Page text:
By AMY NICHOLSON
By Amy Nicholson
By Stephanie Zacharek
By Amy Nicholson
By Alan Scherstuhl
By Stephanie Zacharek
By JOEL BEERS
By Kevin Dilmore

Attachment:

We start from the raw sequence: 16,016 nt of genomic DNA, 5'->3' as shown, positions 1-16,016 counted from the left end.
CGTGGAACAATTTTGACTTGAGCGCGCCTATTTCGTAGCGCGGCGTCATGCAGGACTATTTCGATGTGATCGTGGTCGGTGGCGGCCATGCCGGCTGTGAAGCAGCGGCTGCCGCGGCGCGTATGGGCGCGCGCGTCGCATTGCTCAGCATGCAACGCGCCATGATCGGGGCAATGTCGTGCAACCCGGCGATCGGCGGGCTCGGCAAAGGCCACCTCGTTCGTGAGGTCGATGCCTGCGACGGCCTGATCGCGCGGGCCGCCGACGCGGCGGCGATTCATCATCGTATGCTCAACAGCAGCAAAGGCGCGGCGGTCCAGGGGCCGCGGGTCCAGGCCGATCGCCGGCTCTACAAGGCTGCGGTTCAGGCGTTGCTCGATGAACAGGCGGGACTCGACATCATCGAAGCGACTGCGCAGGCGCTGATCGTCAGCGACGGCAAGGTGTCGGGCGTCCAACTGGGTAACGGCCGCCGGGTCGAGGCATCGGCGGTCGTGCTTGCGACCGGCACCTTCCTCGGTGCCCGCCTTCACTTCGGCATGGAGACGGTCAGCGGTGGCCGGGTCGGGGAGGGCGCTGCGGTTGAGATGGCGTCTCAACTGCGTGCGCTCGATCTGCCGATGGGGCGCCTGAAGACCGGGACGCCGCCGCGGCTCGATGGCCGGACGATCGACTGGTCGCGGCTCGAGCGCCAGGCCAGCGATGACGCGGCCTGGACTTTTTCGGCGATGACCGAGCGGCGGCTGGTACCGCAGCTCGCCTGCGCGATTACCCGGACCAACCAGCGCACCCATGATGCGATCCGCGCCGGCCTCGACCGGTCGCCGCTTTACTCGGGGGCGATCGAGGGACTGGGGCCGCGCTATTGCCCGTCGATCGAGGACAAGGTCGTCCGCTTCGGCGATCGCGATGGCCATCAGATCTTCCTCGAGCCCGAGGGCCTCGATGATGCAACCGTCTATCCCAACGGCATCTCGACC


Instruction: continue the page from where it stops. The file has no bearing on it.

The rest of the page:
If you think the title sounds ominous, like an elegy to the late Beatle as sung by a children's choir knee-deep in Beulah Land, consider the rest of Harrison's Flowers. There's Andie MacDowell, a performer of light, brittle talent if excellent hair and teeth, plus earnest Everyman David Strathairn, best known for keeping his chin up in various John Sayles morality tales, plus . . . Croatia, 1991. Perhaps something got lost in the translation. The film's co-writer and director, Elie Chouraqui, a Frenchman whose previous movies have been dramas and romantic comedies, most of which never made it out of France, drew inspiration for this feature from a book by photojournalist Isabel Ellsen called Le Diable a l'Avantage, an autobiographical account of the author's affair with another photographer during the Croatian civil war. From this material, published in 1995, Chouraqui along with co-writers Ellsen and Didier Le Pêcheur have fashioned a premise so patently absurd, so implausible, they might as well have pitched it to the Oxygen channel: Suburban American wife goes looking for her missing husband in the middle of the Croatian war. But here's the punch line—when it isn't straining credulity or patience, the film is rattling you down to your bones.